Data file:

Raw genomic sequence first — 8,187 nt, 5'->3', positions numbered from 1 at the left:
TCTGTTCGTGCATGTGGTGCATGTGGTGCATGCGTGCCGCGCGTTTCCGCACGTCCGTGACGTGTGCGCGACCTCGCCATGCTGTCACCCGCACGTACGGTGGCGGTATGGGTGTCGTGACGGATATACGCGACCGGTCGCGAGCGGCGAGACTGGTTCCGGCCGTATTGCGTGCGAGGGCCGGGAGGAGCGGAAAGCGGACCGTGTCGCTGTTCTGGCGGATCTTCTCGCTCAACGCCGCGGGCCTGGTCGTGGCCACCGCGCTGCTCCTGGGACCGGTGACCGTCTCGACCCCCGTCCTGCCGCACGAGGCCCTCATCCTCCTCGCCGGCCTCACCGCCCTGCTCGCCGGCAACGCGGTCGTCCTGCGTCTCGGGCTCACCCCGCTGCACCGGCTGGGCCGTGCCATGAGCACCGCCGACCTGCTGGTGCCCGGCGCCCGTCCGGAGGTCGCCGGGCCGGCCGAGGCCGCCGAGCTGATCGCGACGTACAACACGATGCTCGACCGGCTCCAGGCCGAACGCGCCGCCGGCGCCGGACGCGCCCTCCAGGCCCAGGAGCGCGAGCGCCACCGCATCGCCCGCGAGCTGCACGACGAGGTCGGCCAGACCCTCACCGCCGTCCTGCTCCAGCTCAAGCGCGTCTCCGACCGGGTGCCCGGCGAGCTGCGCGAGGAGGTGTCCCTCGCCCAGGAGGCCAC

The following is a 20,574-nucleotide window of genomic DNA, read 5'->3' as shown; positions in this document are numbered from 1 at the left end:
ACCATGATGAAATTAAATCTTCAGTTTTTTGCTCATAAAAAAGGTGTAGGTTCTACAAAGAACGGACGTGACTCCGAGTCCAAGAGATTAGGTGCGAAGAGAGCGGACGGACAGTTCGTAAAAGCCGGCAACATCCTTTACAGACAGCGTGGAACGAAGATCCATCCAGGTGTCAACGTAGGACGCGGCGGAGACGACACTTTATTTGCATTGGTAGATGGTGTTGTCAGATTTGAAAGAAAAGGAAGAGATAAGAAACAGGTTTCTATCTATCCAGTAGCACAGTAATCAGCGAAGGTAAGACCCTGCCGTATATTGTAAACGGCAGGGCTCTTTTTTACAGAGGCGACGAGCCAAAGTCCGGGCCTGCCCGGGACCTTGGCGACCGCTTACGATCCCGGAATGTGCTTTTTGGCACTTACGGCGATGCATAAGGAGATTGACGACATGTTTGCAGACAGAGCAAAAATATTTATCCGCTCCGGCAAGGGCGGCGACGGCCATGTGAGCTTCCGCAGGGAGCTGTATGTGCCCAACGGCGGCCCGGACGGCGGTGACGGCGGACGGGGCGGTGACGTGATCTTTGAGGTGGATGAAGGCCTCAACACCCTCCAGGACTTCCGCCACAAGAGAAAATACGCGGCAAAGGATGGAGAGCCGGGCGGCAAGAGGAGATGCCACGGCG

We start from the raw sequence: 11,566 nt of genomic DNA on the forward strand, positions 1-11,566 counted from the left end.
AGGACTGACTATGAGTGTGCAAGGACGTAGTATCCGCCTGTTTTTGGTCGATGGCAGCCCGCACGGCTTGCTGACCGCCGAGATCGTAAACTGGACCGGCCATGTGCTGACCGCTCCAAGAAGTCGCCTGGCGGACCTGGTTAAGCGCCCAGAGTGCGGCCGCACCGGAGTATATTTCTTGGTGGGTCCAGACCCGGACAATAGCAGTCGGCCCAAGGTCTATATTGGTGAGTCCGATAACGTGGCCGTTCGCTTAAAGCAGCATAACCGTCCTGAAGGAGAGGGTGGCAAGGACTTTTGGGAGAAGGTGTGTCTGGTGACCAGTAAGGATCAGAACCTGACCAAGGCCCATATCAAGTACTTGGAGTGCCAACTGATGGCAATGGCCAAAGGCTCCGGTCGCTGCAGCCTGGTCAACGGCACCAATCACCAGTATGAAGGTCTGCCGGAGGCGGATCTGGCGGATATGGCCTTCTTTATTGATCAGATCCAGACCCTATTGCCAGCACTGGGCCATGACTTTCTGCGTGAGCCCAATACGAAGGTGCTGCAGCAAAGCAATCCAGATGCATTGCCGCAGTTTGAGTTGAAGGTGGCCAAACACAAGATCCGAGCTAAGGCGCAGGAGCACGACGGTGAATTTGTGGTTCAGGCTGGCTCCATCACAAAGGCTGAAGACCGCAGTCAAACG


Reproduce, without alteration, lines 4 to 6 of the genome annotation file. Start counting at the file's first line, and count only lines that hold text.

ACCATGATGAAATTAAATCTTCAGTTTTTTGCTCATAAAAAAGGTGTAGGTTCTACAAAGAACGGACGTGACTCCGAGTCCAAGAGATTAGGTGCGAAGAGAGCGGACGGACAGTTCGTAAAAGCCGGCAACATCCTTTACAGACAGCGTGGAACGAAGATCCATCCAGGTGTCAACGTAGGACGCGGCGGAGACGACACTTTATTTGCATTGGTAGATGGTGTTGTCAGATTTGAAAGAAAAGGAAGAGATAAGAAACAGGTTTCTATCTATCCAGTAGCACAGTAATCAGCGAAGGTAAGACCCTGCCGTATATTGTAAACGGCAGGGCTCTTTTTTACAGAGGCGACGAGCCAAAGTCCGGGCCTGCCCGGGACCTTGGCGACCGCTTACGATCCCGGAATGTGCTTTTTGGCACTTACGGCGATGCATAAGGAGATTGACGACATGTTTGCAGACAGAGCAAAAATATTTATCCGCTCCGGCAAGGGCGGCGACGGCCATGTGAGCTTCCGCAGGGAGCTGTATGTGCCCAACGGCGGCCCGGACGGCGGTGACGGCGGACGGGGCGGTGACGTGATCTTTGAGGTGGATGAAGGCCTCAACACCCTCCAGGACTTCCGCCACAAGAGAAAATACGCGGCAAAGGATGGAGAGCCGGGCGGCAAGAGGAGATGCCACGGCG

We start from the raw sequence: 11,566 nt of genomic DNA on the forward strand, positions 1-11,566 counted from the left end.
AGGACTGACTATGAGTGTGCAAGGACGTAGTATCCGCCTGTTTTTGGTCGATGGCAGCCCGCACGGCTTGCTGACCGCCGAGATCGTAAACTGGACCGGCCATGTGCTGACCGCTCCAAGAAGTCGCCTGGCGGACCTGGTTAAGCGCCCAGAGTGCGGCCGCACCGGAGTATATTTCTTGGTGGGTCCAGACCCGGACAATAGCAGTCGGCCCAAGGTCTATATTGGTGAGTCCGATAACGTGGCCGTTCGCTTAAAGCAGCATAACCGTCCTGAAGGAGAGGGTGGCAAGGACTTTTGGGAGAAGGTGTGTCTGGTGACCAGTAAGGATCAGAACCTGACCAAGGCCCATATCAAGTACTTGGAGTGCCAACTGATGGCAATGGCCAAAGGCTCCGGTCGCTGCAGCCTGGTCAACGGCACCAATCACCAGTATGAAGGTCTGCCGGAGGCGGATCTGGCGGATATGGCCTTCTTTATTGATCAGATCCAGACCCTATTGCCAGCACTGGGCCATGACTTTCTGCGTGAGCCCAATACGAAGGTGCTGCAGCAAAGCAATCCAGATGCATTGCCGCAGTTTGAGTTGAAGGTGGCCAAACACAAGATCCGAGCTAAGGCGCAGGAGCACGACGGTGAATTTGTGGTTCAGGCTGGCTCCATCACAAAGGCTGAAGACCGCAGTCAAACG